Check and see if the SHAs from
git ls-remote origin HEAD (remote tip) and
git rev-parse HEAD (local tip) are equal?
Note that in doing this, you're throwing away a LOT of Git's flexibility - think about whether that's really what you want to do. Part of the strength of
git pull is that even if you've commit things that diverged from the master copy, when you pull from the master copy your changes can be merged in (and in most cases, the process is entirely automatic).
If your goal is to have a linear commit history (which has its own trade-offs), I'd suggest taking a look at the
rebase command instead of forcing your developers to never commit behind origin/master.
Actually, if you're doing just
git pull (instead of rebasing), you won't be able to compare the heads, because pull would be doing merge commits. Instead, you'd need to compare
git ls-remote origin HEAD to
git merge-base origin/HEAD HEAD.
Some other comments
Why are you using Git, but then not using extra branches at all? That's kind of like buying a car, but never using the engine (and instead just pushing it everywhere). Branches are cheap in Git, fast to set up, and nearly effortless to merge. You are doing yourself a disservice if you don't make use of them.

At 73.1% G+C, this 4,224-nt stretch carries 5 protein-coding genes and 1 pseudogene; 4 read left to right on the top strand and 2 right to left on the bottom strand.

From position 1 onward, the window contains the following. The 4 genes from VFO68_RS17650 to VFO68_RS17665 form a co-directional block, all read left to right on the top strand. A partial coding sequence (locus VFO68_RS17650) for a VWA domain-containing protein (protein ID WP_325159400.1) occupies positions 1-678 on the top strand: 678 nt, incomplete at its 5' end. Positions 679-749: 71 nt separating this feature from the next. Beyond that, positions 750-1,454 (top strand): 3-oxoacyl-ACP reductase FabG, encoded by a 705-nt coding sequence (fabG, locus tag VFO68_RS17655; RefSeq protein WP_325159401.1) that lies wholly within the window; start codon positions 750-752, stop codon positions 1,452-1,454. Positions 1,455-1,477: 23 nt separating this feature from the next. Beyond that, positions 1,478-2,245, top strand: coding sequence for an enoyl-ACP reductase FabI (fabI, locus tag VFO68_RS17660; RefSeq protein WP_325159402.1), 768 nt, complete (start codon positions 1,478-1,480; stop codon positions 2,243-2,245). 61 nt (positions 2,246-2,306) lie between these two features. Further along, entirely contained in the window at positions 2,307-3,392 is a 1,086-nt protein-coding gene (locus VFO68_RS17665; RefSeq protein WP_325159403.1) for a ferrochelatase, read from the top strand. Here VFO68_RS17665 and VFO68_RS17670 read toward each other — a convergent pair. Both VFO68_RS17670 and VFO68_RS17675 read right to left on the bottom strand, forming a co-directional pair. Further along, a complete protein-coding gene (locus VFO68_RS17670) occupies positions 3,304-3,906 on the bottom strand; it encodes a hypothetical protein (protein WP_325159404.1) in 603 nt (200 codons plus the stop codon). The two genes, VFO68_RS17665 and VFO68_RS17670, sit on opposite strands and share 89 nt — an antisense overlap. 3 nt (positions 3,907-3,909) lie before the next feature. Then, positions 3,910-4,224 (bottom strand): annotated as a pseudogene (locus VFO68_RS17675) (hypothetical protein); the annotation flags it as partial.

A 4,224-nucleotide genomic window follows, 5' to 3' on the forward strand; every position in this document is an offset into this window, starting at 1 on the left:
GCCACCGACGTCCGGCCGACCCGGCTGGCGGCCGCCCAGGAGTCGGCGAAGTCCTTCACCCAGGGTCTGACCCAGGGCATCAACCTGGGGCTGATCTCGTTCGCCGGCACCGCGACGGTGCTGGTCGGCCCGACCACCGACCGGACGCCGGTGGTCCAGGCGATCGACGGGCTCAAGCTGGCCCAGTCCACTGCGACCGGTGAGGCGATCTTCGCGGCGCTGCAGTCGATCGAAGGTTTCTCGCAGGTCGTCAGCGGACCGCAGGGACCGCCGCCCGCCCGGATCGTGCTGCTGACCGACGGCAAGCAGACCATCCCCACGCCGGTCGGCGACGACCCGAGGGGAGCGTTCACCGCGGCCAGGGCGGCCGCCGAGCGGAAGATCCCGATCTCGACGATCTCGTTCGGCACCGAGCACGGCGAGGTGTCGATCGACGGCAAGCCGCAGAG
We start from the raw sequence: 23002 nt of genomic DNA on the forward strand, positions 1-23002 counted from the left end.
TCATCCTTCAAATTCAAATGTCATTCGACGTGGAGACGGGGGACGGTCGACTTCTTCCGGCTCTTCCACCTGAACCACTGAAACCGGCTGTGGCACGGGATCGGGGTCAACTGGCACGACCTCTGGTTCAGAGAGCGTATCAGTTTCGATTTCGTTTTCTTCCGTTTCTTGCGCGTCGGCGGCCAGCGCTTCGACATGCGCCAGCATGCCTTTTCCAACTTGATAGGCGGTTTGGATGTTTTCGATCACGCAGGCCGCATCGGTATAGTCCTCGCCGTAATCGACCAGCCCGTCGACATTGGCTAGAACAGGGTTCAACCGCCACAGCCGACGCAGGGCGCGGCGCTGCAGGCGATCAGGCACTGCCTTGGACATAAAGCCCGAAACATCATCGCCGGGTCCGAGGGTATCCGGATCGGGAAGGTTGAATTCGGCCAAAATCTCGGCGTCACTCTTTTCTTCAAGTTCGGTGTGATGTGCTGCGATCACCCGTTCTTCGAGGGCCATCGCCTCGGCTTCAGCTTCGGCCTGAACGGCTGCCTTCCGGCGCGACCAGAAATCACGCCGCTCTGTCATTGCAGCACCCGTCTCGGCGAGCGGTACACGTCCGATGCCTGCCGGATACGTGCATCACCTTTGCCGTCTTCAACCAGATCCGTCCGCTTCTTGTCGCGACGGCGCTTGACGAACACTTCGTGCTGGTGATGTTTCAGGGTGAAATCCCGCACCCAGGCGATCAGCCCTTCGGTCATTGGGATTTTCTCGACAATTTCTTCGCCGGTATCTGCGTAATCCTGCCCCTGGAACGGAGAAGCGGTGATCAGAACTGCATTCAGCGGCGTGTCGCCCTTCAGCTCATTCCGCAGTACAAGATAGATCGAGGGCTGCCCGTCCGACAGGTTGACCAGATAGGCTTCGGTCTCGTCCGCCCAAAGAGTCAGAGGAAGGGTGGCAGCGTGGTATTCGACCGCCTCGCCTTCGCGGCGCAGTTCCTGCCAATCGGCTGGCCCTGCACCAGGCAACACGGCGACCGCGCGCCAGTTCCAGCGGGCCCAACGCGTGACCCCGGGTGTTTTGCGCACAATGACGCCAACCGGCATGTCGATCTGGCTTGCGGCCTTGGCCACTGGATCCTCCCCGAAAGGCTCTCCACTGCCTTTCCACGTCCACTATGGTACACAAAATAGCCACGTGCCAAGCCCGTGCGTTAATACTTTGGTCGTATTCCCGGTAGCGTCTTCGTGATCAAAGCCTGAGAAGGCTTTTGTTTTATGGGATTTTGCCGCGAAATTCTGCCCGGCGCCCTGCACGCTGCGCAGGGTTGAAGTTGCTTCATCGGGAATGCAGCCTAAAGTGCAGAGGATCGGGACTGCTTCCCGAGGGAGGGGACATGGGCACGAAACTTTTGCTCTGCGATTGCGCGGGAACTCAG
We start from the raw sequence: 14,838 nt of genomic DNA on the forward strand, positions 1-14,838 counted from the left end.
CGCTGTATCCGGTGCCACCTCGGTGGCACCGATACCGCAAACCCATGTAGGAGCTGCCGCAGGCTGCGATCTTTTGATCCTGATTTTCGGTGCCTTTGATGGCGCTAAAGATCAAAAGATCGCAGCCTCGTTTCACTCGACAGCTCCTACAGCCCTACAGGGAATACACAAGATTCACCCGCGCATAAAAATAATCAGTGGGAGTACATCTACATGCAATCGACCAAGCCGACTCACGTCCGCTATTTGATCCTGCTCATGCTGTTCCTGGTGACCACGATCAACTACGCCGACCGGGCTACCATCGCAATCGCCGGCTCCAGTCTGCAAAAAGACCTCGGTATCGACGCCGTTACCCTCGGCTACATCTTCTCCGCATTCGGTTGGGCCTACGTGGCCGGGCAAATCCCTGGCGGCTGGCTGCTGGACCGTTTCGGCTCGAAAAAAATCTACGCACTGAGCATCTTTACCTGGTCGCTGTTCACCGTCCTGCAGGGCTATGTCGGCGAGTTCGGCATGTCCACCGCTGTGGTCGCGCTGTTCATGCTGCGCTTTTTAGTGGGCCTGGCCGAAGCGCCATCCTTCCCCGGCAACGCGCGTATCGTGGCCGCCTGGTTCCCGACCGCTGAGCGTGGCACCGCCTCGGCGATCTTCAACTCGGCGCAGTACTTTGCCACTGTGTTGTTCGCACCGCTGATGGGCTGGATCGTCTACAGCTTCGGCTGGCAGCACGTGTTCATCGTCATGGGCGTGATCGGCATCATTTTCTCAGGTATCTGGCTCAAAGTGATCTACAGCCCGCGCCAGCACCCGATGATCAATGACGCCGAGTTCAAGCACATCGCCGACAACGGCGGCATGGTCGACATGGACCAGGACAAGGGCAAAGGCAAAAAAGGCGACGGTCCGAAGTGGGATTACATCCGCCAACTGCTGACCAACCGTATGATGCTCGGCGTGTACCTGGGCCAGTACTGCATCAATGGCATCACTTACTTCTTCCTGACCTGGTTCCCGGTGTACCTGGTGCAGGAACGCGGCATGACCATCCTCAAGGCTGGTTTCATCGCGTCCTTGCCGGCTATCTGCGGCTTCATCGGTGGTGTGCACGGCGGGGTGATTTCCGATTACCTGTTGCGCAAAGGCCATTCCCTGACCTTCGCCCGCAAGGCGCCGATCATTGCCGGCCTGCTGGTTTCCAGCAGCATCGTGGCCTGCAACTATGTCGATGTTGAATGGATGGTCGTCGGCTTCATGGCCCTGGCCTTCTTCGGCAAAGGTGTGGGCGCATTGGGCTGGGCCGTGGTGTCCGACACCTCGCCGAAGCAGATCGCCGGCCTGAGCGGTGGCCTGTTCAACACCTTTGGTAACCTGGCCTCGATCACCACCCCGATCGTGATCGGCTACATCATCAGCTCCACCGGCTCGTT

Why do you care about everyone being up-to-date before making changes? This isn't CVS, conflict resolution isn't terrible - Git will auto-resolve 95% of conflicts for you without you having to do a thing, so whether you
git pull before or after you make your changes doesn't really matter - you just need to pull before you push and you'll be fine.
Related to the previous point: since non-fast-forward pushes are rejected by default, you don't really need a hook. Just tell your developers "if your push is rejected as being non-fast-forward, do a
git pull, then try pushing again" and everything will work.